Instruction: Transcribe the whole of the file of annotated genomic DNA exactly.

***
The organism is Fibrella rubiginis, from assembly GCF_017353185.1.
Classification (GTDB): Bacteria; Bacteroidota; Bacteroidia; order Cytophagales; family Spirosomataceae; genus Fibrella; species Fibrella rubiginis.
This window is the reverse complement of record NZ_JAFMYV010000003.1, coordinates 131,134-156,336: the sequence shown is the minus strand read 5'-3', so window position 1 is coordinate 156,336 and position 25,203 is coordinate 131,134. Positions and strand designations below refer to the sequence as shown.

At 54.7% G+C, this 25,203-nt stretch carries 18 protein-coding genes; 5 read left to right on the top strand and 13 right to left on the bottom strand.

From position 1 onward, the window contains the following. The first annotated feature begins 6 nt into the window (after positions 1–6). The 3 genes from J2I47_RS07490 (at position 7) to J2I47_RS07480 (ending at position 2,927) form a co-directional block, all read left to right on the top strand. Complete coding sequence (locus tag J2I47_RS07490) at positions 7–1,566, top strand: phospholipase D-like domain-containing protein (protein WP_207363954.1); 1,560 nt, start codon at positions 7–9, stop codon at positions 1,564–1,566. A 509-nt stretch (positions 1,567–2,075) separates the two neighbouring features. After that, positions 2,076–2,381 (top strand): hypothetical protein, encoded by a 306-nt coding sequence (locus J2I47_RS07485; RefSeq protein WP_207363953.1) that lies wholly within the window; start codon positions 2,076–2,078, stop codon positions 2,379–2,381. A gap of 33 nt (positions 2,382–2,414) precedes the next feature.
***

The organism is Fibrella rubiginis, from assembly GCF_017353185.1.
Classification (GTDB): Bacteria; Bacteroidota; Bacteroidia; order Cytophagales; family Spirosomataceae; genus Fibrella; species Fibrella rubiginis.
This window is the reverse complement of record NZ_JAFMYV010000003.1, coordinates 131,134-156,336: the sequence shown is the minus strand read 5'-3', so window position 1 is coordinate 156,336 and position 25,203 is coordinate 131,134. Positions and strand designations below refer to the sequence as shown.

At 54.7% G+C, this 25,203-nt stretch carries 18 protein-coding genes; 5 read left to right on the top strand and 13 right to left on the bottom strand.

From position 1 onward, the window contains the following. The first annotated feature begins 6 nt into the window (after positions 1–6). The 3 genes from J2I47_RS07490 (at position 7) to J2I47_RS07480 (ending at position 2,927) form a co-directional block, all read left to right on the top strand. Complete coding sequence (locus tag J2I47_RS07490) at positions 7–1,566, top strand: phospholipase D-like domain-containing protein (protein WP_207363954.1); 1,560 nt, start codon at positions 7–9, stop codon at positions 1,564–1,566. A 509-nt stretch (positions 1,567–2,075) separates the two neighbouring features. After that, positions 2,076–2,381 (top strand): hypothetical protein, encoded by a 306-nt coding sequence (locus J2I47_RS07485; RefSeq protein WP_207363953.1) that lies wholly within the window; start codon positions 2,076–2,078, stop codon positions 2,379–2,381. A gap of 33 nt (positions 2,382–2,414) precedes the next feature.